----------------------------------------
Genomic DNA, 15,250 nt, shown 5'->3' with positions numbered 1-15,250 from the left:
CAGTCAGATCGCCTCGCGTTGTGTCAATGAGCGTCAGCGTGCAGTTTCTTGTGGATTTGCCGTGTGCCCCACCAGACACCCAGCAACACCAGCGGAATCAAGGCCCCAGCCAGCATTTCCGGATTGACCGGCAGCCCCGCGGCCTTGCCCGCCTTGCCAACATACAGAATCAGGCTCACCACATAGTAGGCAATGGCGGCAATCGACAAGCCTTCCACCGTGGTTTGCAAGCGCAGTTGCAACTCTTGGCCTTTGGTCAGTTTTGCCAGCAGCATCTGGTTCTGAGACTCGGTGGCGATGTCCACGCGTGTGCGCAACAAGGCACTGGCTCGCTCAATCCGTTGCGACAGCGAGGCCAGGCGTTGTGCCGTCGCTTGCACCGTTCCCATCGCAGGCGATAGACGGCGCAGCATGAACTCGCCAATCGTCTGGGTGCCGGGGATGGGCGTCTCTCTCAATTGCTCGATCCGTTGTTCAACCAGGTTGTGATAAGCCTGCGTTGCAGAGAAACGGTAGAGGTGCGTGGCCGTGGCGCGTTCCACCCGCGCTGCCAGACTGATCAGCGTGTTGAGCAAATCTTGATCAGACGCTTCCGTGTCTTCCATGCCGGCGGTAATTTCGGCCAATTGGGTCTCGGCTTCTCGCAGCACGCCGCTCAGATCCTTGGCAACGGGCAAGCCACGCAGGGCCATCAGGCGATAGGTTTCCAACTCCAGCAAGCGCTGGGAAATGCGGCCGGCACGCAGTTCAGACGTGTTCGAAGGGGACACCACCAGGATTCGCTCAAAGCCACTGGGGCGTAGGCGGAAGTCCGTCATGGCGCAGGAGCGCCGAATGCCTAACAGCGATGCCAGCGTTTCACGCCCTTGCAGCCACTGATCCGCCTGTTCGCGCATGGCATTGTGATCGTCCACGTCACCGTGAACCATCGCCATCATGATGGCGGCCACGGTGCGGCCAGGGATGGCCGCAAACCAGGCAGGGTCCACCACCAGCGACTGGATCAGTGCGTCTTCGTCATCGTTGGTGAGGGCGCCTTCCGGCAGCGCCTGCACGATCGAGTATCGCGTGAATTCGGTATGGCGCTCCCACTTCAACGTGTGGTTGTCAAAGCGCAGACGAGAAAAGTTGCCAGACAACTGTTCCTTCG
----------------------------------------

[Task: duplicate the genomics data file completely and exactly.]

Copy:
Genomic DNA, 15,250 nt, shown 5'->3' with positions numbered 1-15,250 from the left:
CAGTCAGATCGCCTCGCGTTGTGTCAATGAGCGTCAGCGTGCAGTTTCTTGTGGATTTGCCGTGTGCCCCACCAGACACCCAGCAACACCAGCGGAATCAAGGCCCCAGCCAGCATTTCCGGATTGACCGGCAGCCCCGCGGCCTTGCCCGCCTTGCCAACATACAGAATCAGGCTCACCACATAGTAGGCAATGGCGGCAATCGACAAGCCTTCCACCGTGGTTTGCAAGCGCAGTTGCAACTCTTGGCCTTTGGTCAGTTTTGCCAGCAGCATCTGGTTCTGAGACTCGGTGGCGATGTCCACGCGTGTGCGCAACAAGGCACTGGCTCGCTCAATCCGTTGCGACAGCGAGGCCAGGCGTTGTGCCGTCGCTTGCACCGTTCCCATCGCAGGCGATAGACGGCGCAGCATGAACTCGCCAATCGTCTGGGTGCCGGGGATGGGCGTCTCTCTCAATTGCTCGATCCGTTGTTCAACCAGGTTGTGATAAGCCTGCGTTGCAGAGAAACGGTAGAGGTGCGTGGCCGTGGCGCGTTCCACCCGCGCTGCCAGACTGATCAGCGTGTTGAGCAAATCTTGATCAGACGCTTCCGTGTCTTCCATGCCGGCGGTAATTTCGGCCAATTGGGTCTCGGCTTCTCGCAGCACGCCGCTCAGATCCTTGGCAACGGGCAAGCCACGCAGGGCCATCAGGCGATAGGTTTCCAACTCCAGCAAGCGCTGGGAAATGCGGCCGGCACGCAGTTCAGACGTGTTCGAAGGGGACACCACCAGGATTCGCTCAAAGCCACTGGGGCGTAGGCGGAAGTCCGTCATGGCGCAGGAGCGCCGAATGCCTAACAGCGATGCCAGCGTTTCACGCCCTTGCAGCCACTGATCCGCCTGTTCGCGCATGGCATTGTGATCGTCCACGTCACCGTGAACCATCGCCATCATGATGGCGGCCACGGTGCGGCCAGGGATGGCCGCAAACCAGGCAGGGTCCACCACCAGCGACTGGATCAGTGCGTCTTCGTCATCGTTGGTGAGGGCGCCTTCCGGCAGCGCCTGCACGATCGAGTATCGCGTGAATTCGGTATGGCGCTCCCACTTCAACGTGTGGTTGTCAAAGCGCAGACGAGAAAAGTTGCCAGACAACTGTTCCTTCG